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E. Coli Outbreaks: Too Little Being Done?

A recent e. coli outbreak in the spinach crop was attributed to a group of escaped farm pigs that traipsed through a cow patch and wandered into a spinach field. That kind of event is hard for the government to regulate. But Caroline Smith Dewaal, who is food safety director for the Center for Science in the Public Interest, says too little is being done both at the federal level and the corporate level regardless.

“Produce is not as safe as it could be,” she told Bill Griffeth on “Power Lunch.” She says it’s “critical” that the government get involved to restore consumer confidence.

Dewaal appeared with Tom Nassif, the president and CEO of Western Growers, which is responsible for 50% of U.S. produce. Nassif says the key to preventing further outbreaks is to keep a close watch on the contamination points: water, wildlife and workers. This is where his group tests for the pathogens that lead to food-born illness.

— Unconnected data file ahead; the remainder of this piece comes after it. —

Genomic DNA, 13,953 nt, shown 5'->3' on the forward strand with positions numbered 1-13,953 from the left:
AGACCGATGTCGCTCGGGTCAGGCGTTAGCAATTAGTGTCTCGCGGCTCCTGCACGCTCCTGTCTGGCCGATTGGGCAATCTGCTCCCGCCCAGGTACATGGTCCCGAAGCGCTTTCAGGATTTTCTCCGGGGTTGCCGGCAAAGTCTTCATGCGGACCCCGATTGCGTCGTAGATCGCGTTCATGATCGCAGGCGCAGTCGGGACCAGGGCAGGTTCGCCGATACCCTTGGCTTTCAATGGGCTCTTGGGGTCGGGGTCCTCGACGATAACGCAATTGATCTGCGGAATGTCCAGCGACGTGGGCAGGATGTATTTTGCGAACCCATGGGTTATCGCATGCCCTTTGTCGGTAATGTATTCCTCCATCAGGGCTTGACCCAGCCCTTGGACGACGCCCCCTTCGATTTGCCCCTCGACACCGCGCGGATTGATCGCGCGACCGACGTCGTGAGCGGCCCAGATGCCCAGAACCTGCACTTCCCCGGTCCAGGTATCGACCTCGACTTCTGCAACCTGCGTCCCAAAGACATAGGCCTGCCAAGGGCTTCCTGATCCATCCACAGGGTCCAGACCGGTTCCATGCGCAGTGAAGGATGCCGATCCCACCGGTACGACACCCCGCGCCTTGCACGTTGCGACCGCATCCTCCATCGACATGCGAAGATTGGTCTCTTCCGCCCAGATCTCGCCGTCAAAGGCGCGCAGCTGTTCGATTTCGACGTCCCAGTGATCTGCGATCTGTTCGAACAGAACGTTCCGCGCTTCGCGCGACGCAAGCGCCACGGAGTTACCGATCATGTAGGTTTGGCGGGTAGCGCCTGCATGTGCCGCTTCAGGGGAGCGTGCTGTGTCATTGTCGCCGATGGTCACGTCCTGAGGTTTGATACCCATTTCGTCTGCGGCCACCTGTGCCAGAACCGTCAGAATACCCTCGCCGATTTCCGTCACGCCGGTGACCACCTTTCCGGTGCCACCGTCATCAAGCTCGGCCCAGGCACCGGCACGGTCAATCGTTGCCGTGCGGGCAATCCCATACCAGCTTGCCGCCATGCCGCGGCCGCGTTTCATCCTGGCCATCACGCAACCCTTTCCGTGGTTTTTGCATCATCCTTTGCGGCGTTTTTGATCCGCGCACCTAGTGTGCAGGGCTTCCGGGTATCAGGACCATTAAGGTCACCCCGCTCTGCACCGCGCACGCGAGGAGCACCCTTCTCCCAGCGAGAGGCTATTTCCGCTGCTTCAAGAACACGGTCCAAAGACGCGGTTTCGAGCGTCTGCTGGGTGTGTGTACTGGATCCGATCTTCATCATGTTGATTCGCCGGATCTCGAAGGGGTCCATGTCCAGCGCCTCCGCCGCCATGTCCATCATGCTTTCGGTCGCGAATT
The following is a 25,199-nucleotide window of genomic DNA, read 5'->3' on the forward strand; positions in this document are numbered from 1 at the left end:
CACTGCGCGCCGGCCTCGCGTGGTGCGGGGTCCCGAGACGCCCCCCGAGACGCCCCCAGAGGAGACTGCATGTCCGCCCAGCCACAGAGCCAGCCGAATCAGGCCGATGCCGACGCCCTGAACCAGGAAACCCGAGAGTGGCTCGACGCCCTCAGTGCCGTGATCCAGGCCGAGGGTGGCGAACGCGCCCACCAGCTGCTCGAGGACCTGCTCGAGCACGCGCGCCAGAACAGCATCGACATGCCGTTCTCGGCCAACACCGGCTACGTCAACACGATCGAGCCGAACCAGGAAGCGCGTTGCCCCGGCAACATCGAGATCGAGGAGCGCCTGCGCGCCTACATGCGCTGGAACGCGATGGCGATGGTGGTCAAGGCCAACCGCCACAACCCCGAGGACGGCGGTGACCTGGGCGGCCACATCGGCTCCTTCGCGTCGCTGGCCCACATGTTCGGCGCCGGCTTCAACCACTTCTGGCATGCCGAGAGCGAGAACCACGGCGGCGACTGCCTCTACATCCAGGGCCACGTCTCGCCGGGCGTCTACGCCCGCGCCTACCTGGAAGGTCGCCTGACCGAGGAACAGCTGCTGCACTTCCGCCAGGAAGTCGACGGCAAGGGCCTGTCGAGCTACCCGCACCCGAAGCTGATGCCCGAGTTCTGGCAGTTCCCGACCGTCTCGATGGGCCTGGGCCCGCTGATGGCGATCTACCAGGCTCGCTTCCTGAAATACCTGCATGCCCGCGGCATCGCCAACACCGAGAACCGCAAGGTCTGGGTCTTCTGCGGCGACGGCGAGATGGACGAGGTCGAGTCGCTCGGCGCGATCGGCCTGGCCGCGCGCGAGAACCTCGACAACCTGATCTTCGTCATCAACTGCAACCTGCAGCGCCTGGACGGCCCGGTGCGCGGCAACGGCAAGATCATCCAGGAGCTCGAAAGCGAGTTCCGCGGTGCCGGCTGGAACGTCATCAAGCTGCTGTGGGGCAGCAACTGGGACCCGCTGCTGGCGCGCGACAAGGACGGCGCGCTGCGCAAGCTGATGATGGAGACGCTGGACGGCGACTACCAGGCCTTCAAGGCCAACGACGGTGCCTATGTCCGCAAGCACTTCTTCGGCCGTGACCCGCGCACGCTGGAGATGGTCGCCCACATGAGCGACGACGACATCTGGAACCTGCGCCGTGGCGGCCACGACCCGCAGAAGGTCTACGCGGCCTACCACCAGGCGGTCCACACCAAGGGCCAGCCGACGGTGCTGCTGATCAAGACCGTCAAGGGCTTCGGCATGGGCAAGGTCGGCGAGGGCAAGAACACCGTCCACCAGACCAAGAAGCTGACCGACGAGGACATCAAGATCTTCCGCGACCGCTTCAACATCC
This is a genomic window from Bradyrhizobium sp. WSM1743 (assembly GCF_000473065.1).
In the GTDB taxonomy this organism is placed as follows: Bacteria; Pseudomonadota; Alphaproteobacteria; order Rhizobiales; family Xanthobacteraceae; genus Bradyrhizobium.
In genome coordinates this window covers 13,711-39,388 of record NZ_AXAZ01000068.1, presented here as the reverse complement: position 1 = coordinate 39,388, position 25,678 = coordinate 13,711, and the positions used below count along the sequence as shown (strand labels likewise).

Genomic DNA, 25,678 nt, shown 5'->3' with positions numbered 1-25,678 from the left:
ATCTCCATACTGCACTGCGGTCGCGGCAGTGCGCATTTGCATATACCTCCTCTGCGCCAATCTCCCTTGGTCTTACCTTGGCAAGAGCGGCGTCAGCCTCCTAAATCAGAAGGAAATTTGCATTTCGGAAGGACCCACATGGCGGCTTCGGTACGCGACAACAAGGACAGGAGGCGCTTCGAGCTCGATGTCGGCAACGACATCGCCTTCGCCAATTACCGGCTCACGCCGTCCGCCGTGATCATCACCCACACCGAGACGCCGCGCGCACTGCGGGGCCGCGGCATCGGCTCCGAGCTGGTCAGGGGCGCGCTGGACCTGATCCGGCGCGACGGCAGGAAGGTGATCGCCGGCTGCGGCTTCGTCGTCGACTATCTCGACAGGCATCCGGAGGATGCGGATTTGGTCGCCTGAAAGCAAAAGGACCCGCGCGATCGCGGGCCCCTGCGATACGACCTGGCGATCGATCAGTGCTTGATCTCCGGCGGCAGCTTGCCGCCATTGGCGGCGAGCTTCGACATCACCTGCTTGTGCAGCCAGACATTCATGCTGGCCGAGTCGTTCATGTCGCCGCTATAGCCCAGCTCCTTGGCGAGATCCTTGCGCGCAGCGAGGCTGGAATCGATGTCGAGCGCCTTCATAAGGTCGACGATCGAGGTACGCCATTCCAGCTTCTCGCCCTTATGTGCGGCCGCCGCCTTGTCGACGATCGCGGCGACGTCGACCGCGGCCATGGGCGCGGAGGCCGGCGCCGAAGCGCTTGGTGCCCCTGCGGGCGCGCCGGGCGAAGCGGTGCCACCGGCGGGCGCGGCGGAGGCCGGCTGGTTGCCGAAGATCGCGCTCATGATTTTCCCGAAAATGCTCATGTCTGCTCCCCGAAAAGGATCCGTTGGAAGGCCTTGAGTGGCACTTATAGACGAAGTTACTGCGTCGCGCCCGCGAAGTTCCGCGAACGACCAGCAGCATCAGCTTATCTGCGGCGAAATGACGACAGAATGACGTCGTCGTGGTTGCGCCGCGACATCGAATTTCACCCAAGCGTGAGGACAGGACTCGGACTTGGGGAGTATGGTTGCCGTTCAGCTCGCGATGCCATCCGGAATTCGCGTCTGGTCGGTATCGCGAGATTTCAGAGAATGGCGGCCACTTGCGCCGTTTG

Speaking to the voluntary guidelines that Dewaal mentioned, Nassif said that he and his company are working with federal and state health agencies, scientists, and buyers and sellers in the industry to formulate rules to prevent further outbreaks. The rules will be mandatory, he said, and they will be enforced by the state and federal government.

Nassif said that of the 76 million people that get sick each year as a result of food-born illness, only 543 of them are caused by tomatoes, spinach and green onions.

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  • Sue Herera is a founding member of CNBC, helping to launch the network in 1989. She is co-anchor of "Power Lunch."

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